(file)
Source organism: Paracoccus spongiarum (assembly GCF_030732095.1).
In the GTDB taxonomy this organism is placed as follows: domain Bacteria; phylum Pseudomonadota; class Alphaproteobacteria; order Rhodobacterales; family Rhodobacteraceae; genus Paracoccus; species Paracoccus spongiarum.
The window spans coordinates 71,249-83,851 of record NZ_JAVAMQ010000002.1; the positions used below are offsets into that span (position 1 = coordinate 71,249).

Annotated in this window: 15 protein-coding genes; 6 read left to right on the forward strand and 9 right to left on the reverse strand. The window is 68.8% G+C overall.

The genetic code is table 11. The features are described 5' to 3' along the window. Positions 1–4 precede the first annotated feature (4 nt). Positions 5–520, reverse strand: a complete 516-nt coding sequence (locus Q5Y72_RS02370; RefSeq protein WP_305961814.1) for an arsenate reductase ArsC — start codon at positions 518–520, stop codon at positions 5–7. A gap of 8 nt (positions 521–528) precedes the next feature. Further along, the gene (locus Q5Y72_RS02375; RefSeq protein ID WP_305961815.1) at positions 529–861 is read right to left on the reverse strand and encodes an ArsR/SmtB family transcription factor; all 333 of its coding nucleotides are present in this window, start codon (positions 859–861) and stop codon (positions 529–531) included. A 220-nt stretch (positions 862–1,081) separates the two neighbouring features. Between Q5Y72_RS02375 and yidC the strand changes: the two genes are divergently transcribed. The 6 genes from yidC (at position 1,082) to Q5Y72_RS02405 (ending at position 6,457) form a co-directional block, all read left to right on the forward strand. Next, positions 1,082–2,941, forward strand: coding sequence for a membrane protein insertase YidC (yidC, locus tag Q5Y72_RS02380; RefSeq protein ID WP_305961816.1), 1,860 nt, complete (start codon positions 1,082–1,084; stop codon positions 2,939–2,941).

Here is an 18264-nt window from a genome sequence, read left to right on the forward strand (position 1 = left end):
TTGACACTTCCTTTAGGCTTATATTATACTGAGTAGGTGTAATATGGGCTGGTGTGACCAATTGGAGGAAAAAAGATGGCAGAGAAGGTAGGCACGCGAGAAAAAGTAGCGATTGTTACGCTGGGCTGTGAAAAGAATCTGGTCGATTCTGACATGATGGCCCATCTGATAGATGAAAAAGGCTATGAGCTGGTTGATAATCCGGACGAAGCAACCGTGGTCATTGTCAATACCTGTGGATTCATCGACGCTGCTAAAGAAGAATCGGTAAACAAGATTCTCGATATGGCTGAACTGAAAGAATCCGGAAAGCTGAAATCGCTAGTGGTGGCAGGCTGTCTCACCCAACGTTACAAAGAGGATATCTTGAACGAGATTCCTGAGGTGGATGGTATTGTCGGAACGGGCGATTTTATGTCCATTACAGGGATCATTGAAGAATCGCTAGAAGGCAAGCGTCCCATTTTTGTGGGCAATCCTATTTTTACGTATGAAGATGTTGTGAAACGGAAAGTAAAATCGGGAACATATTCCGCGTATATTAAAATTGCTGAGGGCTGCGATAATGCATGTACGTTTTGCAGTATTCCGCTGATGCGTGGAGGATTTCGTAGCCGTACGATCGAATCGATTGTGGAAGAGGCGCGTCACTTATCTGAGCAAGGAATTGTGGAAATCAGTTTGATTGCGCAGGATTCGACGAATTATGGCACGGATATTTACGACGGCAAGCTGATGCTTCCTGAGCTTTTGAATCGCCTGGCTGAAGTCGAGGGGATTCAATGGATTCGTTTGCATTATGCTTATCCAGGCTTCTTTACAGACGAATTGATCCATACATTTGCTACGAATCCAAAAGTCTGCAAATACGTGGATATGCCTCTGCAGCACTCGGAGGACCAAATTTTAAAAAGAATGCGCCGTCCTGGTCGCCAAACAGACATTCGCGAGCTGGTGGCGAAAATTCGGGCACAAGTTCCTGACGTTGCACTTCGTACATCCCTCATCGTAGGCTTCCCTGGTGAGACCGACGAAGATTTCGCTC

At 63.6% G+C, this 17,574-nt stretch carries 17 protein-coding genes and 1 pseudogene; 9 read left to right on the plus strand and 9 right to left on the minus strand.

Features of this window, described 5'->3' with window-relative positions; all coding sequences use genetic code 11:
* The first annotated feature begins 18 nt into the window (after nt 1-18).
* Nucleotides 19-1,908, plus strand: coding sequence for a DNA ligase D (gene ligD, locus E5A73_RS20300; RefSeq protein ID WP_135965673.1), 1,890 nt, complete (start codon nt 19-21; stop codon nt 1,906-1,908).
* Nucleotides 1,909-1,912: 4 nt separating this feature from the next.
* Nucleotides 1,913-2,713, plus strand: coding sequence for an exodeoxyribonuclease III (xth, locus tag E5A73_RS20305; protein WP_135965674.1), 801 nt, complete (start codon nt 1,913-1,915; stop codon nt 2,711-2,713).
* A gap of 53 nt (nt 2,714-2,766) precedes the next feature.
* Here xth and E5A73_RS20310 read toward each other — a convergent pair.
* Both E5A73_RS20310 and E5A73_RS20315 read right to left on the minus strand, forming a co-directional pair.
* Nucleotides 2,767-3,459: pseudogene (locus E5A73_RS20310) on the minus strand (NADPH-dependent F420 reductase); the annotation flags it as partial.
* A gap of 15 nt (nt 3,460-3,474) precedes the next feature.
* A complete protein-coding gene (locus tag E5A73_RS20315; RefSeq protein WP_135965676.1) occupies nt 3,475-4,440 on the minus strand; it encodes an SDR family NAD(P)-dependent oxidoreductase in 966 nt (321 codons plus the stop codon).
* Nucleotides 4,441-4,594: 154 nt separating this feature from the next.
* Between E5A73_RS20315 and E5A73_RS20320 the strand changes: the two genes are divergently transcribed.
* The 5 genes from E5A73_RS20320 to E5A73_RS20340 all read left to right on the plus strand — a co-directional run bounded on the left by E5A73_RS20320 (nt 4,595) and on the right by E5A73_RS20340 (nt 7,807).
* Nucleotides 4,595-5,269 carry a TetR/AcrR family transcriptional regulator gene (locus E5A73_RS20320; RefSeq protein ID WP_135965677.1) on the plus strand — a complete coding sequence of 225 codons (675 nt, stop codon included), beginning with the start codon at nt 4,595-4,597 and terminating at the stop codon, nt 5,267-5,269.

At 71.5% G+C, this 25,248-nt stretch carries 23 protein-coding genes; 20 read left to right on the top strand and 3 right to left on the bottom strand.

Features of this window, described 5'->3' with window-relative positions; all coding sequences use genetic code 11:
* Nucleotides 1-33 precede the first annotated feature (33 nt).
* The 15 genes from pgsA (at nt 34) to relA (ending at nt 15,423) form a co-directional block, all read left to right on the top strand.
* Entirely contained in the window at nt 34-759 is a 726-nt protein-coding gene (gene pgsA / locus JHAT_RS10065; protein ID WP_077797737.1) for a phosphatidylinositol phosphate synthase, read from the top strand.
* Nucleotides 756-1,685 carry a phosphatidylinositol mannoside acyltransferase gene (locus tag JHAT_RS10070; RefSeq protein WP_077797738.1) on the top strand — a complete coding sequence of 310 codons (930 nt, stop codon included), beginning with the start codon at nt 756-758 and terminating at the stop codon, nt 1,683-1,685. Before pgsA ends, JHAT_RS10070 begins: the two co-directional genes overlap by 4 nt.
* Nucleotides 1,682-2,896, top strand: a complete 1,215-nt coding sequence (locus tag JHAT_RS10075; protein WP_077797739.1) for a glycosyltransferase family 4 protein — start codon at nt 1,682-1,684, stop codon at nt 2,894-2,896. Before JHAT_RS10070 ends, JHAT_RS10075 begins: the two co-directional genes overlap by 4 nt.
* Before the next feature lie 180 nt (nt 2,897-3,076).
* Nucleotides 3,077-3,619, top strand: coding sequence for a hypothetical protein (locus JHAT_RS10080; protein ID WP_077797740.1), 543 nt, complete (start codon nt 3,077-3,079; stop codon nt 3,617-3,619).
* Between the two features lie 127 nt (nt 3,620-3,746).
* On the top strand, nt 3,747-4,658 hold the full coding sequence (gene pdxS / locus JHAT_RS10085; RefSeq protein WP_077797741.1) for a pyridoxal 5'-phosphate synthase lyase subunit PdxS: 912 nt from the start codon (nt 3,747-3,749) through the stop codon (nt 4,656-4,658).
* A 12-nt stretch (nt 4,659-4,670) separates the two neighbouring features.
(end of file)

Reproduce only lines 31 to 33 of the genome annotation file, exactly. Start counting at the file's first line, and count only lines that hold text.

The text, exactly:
* Before the next feature lie 180 nt (nt 2,897-3,076).
* Nucleotides 3,077-3,619, top strand: coding sequence for a hypothetical protein (locus JHAT_RS10080; protein ID WP_077797740.1), 543 nt, complete (start codon nt 3,077-3,079; stop codon nt 3,617-3,619).
* Between the two features lie 127 nt (nt 3,620-3,746).